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During the holiday season, we’re inundated with movies and advertisements of festive families who all seem so happy, peaceful, beautiful… you know, perfect. For most of us mere mortals, though, the holiday season often brings up some conflicting emotions:

  • Happiness over seeing family and friends
  • Stress over budgeting for and buying gifts
  • Overwhelm when ensuring that everything is perfect for company

On top of this, seasonal affective disorder–a type of depression that is related to the changing seasons–can also leave you feeling more fatigued and emotional during the fall and winter months, thanks to fewer daylight hours and less sunlight.

If you’re experiencing the holiday blues or struggling with seasonal affective disorder, try these strategies that I guide my clients through every day. You’ll learn to shift your perspective and actually enjoy the end of the year!


Rather than heading into the holidays with a laundry list of shortcomings and complaints, flip the narrative around. Every day, recognize a few things that you’re grateful for, such as:

  • Sunshine and flowers outside
  • Breathing
  • A healthy body
  • Friendships and loved ones
  • Good food to eat
  • A home to sleep in

Jotting down a short list every day is a powerful tool to beat the holiday blues and seasonal affective disorder. It makes your gratitude “real,” which is huge considering that the positive effects of gratitude can last for months afterward! Plus, keeping a gratitude journal can be a great way to track positive progress.

Finally, noticing the things you normally take for granted and expressing your gratitude “rewires” your brain in a positive way, helping you to become happier and less depressed. Studies have found that gratitude can also move you away from negative emotions like resentment and envy. So, make your gratitude list a daily habit this holiday season.


Our lives are awfully busy these days, even more so during the packed holiday season and end-of-the-year crunch. Mindfulness techniques like meditation, which have been practiced for thousands of years, can prioritize our mental and physical wellness during hectic times and throughout the year.

Mindfulness enables us to simply exist only in the moment without being pulled forward or backward. We can ease into situations and experience things–good or bad–as they come our way, without judgment. Research shows that mindfulness benefits our mental health as well as our hearts, immune systems, brains, and more.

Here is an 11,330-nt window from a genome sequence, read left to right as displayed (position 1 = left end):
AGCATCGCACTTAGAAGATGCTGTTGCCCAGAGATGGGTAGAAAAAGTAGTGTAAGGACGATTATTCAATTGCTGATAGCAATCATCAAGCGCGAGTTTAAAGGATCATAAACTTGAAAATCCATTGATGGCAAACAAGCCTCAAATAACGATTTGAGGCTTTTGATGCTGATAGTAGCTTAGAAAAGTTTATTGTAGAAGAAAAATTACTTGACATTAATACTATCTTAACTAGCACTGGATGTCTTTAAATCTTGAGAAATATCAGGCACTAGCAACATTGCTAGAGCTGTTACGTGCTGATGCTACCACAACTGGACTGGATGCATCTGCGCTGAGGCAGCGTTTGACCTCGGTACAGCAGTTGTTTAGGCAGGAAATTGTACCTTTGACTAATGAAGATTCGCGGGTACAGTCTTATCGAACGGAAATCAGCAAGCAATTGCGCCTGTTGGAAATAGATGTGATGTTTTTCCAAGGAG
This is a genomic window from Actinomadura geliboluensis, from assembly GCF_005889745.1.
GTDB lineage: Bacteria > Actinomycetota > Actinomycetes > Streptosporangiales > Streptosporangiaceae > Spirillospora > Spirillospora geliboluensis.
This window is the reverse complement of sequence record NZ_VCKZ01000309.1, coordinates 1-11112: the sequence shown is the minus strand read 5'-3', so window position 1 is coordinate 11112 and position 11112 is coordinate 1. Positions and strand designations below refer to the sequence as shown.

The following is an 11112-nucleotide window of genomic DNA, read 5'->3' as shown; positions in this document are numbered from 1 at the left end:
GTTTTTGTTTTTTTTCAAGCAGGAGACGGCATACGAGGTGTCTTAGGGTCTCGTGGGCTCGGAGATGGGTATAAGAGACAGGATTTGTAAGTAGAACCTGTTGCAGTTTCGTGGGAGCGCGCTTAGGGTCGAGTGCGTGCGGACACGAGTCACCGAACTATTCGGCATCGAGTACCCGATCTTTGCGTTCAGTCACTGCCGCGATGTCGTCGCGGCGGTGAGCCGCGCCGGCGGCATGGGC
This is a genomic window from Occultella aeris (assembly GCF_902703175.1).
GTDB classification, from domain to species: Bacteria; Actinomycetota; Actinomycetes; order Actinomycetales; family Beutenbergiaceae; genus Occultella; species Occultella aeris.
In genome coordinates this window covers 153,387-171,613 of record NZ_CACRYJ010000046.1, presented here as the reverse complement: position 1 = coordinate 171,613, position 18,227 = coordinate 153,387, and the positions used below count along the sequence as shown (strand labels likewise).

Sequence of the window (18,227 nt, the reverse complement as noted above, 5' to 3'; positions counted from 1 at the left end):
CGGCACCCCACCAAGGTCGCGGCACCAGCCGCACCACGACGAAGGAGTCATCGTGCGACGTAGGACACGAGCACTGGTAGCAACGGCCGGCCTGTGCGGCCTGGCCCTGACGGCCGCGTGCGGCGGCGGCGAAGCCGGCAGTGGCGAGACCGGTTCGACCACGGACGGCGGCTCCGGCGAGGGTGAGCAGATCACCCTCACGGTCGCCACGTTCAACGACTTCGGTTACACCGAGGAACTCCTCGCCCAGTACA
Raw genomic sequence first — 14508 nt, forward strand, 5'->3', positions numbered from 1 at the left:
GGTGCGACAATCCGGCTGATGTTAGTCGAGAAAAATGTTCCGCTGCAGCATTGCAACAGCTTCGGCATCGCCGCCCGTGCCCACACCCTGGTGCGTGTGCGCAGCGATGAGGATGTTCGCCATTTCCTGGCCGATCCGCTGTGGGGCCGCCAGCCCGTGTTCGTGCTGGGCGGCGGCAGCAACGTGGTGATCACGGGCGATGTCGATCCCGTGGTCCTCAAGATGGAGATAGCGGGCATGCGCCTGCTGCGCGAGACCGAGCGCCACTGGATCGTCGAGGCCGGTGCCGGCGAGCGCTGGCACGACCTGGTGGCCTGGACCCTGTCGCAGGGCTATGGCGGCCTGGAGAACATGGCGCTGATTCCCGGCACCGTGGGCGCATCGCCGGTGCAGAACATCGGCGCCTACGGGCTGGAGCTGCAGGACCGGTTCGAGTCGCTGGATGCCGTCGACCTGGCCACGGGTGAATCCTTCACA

If you catch yourself constantly worrying about what’s next, obsessing over something from the past that can’t be changed, or agonizing over making everything perfect during the holidays, turn to mindfulness. The following techniques can beat back the holiday blues and ease the symptoms of seasonal affective disorder.

  1. Take a few deep breaths. Focus on the breath flowing through your body.
  2. Scan your body, starting at your feet and moving upwards.
  3. Notice your five senses–note five things you can see, feel, hear, smell, and taste.
  4. Practice moments of self-compassion.
  5. Take a walk and focus on being present with the sights, sounds, and feelings.

The next step is to apply this approach to all areas of life. Melt into conversation at the holiday table, really listen, and stay in the here and now. The year end will feel a whole lot more enjoyable.


Holiday celebrations (and those cold winter months) tend to involve a lot of food. It’s easy to wolf down meals, barely giving them a second thought until you feel lethargic or unhealthy.

Take a second to slow down. The next time you grab for a plate, clear your head and focus on what you’re eating.

  • What does it smell like?
  • What’s the texture like?
  • How does the food feel in your mouth?
  • Which areas of your mouth are responding?

By taking the time to be present while eating, you’ll feel more fulfilled by your food and enjoy the experience.


Small changes go a long way. Shifting your perspective can mean the difference between feeling overwhelmed by the holiday blues and truly enjoying your time with yourself and your loved ones.

If you need help making the shift and overcoming depression, anxiety, seasonal affective disorder, eating disorders, or similar challenges this holiday season, please reach out to me. I’m passionate about providing you with the tools you need to better understand what you’re going through and how to make healthy choices, so you can find happiness.

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